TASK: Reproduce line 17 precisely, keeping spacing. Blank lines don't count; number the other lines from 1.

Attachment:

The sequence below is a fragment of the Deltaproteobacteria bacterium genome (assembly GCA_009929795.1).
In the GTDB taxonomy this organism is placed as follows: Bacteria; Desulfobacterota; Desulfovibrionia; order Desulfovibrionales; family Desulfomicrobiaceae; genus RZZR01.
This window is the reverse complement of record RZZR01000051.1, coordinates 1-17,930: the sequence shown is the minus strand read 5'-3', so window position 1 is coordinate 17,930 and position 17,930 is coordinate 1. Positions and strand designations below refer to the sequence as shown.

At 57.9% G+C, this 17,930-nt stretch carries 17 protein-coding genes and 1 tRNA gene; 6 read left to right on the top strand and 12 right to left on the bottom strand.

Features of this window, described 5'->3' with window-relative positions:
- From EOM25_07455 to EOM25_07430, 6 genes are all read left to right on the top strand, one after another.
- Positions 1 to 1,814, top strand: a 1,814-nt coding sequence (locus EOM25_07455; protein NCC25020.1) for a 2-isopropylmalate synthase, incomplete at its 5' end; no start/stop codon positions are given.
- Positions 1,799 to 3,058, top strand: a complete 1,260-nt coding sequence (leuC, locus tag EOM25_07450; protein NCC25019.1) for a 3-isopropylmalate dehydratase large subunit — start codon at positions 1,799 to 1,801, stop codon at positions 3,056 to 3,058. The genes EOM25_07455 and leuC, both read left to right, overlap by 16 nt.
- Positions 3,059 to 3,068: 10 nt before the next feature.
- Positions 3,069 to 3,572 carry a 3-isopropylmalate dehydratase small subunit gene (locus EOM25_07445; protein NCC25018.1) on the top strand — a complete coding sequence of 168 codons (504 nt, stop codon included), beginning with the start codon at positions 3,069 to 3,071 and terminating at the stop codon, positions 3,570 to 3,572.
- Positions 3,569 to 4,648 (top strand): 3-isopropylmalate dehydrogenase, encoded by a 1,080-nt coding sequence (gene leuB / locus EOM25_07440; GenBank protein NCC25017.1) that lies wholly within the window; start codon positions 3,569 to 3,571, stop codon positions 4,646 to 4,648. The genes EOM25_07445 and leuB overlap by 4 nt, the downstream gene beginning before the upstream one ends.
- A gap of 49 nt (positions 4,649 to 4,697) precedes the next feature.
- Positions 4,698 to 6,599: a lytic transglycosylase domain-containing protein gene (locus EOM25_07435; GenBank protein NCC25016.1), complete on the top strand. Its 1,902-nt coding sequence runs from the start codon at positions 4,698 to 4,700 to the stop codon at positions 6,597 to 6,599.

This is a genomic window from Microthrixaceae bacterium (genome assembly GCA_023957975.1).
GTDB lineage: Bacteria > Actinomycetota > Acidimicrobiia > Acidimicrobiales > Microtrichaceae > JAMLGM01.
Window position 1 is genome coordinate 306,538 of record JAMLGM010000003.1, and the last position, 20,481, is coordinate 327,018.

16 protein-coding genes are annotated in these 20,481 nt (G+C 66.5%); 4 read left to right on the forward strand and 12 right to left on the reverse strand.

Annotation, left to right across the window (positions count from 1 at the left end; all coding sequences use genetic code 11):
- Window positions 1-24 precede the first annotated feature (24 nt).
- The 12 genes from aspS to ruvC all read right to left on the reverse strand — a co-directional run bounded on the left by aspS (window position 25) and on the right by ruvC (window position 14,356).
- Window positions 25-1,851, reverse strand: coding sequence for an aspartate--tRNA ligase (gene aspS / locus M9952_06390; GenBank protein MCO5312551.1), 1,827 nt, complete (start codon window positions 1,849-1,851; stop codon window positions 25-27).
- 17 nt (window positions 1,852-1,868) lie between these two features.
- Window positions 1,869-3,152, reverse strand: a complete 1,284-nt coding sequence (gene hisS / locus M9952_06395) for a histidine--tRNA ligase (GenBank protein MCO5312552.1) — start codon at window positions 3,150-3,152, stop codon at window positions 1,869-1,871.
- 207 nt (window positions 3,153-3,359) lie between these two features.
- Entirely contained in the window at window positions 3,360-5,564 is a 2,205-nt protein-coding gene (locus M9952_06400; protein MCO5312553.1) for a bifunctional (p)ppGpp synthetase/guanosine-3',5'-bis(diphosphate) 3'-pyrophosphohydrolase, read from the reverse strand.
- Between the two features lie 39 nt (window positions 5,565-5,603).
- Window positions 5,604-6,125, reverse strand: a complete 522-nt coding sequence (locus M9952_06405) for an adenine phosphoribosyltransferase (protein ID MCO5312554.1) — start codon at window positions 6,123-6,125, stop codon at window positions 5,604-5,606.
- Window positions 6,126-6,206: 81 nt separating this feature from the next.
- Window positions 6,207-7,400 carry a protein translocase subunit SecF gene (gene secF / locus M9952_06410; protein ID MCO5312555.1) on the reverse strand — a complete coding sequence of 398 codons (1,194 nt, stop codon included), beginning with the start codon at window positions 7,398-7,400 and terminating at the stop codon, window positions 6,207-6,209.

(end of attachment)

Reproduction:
16 protein-coding genes are annotated in these 20,481 nt (G+C 66.5%); 4 read left to right on the forward strand and 12 right to left on the reverse strand.